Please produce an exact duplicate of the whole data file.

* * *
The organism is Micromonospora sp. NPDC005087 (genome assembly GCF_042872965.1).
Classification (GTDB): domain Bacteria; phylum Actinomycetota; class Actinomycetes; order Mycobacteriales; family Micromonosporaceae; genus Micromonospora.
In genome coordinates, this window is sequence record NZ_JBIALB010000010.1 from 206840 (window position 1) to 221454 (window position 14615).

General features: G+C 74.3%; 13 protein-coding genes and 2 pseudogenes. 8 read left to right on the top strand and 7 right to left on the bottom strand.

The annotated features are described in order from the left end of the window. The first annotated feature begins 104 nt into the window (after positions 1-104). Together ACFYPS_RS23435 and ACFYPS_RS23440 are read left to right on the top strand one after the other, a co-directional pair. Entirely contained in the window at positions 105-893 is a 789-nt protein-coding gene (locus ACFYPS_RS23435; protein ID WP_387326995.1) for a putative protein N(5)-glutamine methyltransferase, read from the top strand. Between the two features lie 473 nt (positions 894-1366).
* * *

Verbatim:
The organism is Micromonospora sp. NPDC005087 (genome assembly GCF_042872965.1).
Classification (GTDB): domain Bacteria; phylum Actinomycetota; class Actinomycetes; order Mycobacteriales; family Micromonosporaceae; genus Micromonospora.
In genome coordinates, this window is sequence record NZ_JBIALB010000010.1 from 206840 (window position 1) to 221454 (window position 14615).

General features: G+C 74.3%; 13 protein-coding genes and 2 pseudogenes. 8 read left to right on the top strand and 7 right to left on the bottom strand.

The annotated features are described in order from the left end of the window. The first annotated feature begins 104 nt into the window (after positions 1-104). Together ACFYPS_RS23435 and ACFYPS_RS23440 are read left to right on the top strand one after the other, a co-directional pair. Entirely contained in the window at positions 105-893 is a 789-nt protein-coding gene (locus ACFYPS_RS23435; protein ID WP_387326995.1) for a putative protein N(5)-glutamine methyltransferase, read from the top strand. Between the two features lie 473 nt (positions 894-1366).